ash tree outside our enclosure. It was quiet and peaceful there with
the high wall shutting out the sounds of my mother’s harsh voice
calling from our house to my aunt’s house, the clanging of the metal
being beaten out at the forge, the hiss of the hot iron being plunged
into the water, my father’s laughter and words of praise for Conan.
I just sat there and looked into the strange old face of the stone
statue and wondered why I was so hated.
Conan wasn’t hated. Conan was loved. And yet, he was the
foster-child and I was the only living child of my parents. Even
though I was only five years old this puzzled me. He had come when my
elder brother was still alive – they had been babies together; I
knew that. My brother had died and Conan had lived. I could hear his
‘Look, Father, I’m strong enough to lift the hammer. Soon I
will be able to hammer out the iron.’
‘You will, too,’ my father’s voice was laughing but there was
pride in it. ‘Look at those muscles, Aidan,’ he was talking to my
uncle now. ‘He’ll make a great smith, won’t he?’
My uncle’s voice was low, but I knew what he said because my
father’s voice answered him.
‘You’re right, Columba will never be much use. Look at the size
of him – six years old and he has the strength of a new-born kitten.
I don’t know what I’ll do with him. He’s useless.’
It was my birthday. I was six years old; I had forgotten that it
was my birthday until my father had spoken my age. Conan was eight. He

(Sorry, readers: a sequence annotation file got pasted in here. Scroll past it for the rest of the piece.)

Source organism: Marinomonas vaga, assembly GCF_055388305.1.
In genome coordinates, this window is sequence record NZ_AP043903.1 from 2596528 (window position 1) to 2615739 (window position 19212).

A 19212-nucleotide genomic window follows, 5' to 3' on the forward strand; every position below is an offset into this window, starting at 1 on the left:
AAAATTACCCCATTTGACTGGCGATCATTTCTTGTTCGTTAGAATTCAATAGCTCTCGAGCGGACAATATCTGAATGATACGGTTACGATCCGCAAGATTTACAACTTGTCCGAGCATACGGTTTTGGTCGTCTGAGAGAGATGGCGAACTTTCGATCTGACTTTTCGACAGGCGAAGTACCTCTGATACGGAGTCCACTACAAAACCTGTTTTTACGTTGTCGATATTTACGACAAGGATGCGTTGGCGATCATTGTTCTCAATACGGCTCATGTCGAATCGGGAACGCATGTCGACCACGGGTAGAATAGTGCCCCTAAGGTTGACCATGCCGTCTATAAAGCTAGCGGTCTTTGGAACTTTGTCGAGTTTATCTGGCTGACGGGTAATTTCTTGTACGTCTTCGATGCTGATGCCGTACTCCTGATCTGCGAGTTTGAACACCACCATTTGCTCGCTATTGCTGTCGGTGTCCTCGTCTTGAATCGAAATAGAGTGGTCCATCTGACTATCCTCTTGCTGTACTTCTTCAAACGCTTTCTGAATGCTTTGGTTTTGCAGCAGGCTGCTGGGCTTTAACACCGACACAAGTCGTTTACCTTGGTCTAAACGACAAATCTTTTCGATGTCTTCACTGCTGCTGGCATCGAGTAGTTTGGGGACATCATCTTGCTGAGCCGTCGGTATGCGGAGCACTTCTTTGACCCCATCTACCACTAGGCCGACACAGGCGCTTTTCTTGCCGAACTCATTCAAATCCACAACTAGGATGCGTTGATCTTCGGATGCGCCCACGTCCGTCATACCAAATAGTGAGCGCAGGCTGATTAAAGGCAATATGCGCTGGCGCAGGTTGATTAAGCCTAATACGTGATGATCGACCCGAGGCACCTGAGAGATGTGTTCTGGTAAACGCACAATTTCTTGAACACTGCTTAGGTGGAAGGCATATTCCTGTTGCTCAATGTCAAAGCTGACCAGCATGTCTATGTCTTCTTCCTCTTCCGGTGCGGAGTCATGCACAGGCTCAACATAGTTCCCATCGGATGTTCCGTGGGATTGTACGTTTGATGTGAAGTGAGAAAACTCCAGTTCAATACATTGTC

would be nine at Lunasa, at the time of the harvest. There would be a
great feast when it was Conan’s birthday. But never for mine. My
birth brought no joy to anyone. My mother could hardly look at me and
my father despised me. I know all that now, but when you are six years
old you don’t always realise that there are some things that you can’t
I jumped to my feet – I’ll always remember the sweet smell of
the meadowsweet herb under my feet as I jumped up and I ran around the
high circular wall of the enclosure and in through the gate. The three
houses – ours, my uncle and aunt’s and my grandparents – were
shining gold where the new thatch reflected the hot June sun. I looked
at nothing but ran as fast as my small thin legs would carry me across
the grass of the enclosure over to the forge near the north wall.
‘I’m strong, too,’ I gasped – running always left me
breathless. ‘I’m as strong as Conan. Look at my muscles!’
I held up my puny arm, clenching my fist the way that Conan did and
tried to make the little knobs of muscles stand out.